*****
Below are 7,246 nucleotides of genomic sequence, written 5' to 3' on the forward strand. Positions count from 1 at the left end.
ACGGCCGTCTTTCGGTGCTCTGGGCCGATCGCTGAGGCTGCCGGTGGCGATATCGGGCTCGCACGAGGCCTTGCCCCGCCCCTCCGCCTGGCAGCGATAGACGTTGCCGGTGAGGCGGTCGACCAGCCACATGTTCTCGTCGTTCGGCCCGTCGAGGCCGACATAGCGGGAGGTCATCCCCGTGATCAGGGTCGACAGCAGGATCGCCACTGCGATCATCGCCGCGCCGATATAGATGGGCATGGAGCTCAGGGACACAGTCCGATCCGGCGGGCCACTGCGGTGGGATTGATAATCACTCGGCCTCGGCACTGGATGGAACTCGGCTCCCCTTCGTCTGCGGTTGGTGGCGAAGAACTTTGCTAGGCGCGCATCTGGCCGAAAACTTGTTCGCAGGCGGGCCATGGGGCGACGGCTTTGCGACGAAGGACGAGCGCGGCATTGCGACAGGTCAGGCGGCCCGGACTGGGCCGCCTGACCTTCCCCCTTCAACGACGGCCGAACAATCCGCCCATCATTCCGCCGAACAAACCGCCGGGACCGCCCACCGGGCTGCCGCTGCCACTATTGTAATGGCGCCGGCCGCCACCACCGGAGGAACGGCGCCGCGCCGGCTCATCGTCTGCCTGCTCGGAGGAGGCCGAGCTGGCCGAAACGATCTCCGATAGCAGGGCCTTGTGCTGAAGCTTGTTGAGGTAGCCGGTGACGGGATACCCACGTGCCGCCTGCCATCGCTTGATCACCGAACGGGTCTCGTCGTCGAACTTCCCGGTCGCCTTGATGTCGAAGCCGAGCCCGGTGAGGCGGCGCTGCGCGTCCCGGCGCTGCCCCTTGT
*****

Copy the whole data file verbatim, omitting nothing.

Below are 7,246 nucleotides of genomic sequence, written 5' to 3' on the forward strand. Positions count from 1 at the left end.
ACGGCCGTCTTTCGGTGCTCTGGGCCGATCGCTGAGGCTGCCGGTGGCGATATCGGGCTCGCACGAGGCCTTGCCCCGCCCCTCCGCCTGGCAGCGATAGACGTTGCCGGTGAGGCGGTCGACCAGCCACATGTTCTCGTCGTTCGGCCCGTCGAGGCCGACATAGCGGGAGGTCATCCCCGTGATCAGGGTCGACAGCAGGATCGCCACTGCGATCATCGCCGCGCCGATATAGATGGGCATGGAGCTCAGGGACACAGTCCGATCCGGCGGGCCACTGCGGTGGGATTGATAATCACTCGGCCTCGGCACTGGATGGAACTCGGCTCCCCTTCGTCTGCGGTTGGTGGCGAAGAACTTTGCTAGGCGCGCATCTGGCCGAAAACTTGTTCGCAGGCGGGCCATGGGGCGACGGCTTTGCGACGAAGGACGAGCGCGGCATTGCGACAGGTCAGGCGGCCCGGACTGGGCCGCCTGACCTTCCCCCTTCAACGACGGCCGAACAATCCGCCCATCATTCCGCCGAACAAACCGCCGGGACCGCCCACCGGGCTGCCGCTGCCACTATTGTAATGGCGCCGGCCGCCACCACCGGAGGAACGGCGCCGCGCCGGCTCATCGTCTGCCTGCTCGGAGGAGGCCGAGCTGGCCGAAACGATCTCCGATAGCAGGGCCTTGTGCTGAAGCTTGTTGAGGTAGCCGGTGACGGGATACCCACGTGCCGCCTGCCATCGCTTGATCACCGAACGGGTCTCGTCGTCGAACTTCCCGGTCGCCTTGATGTCGAAGCCGAGCCCGGTGAGGCGGCGCTGCGCGTCCCGGCGCTGCCCCTTGT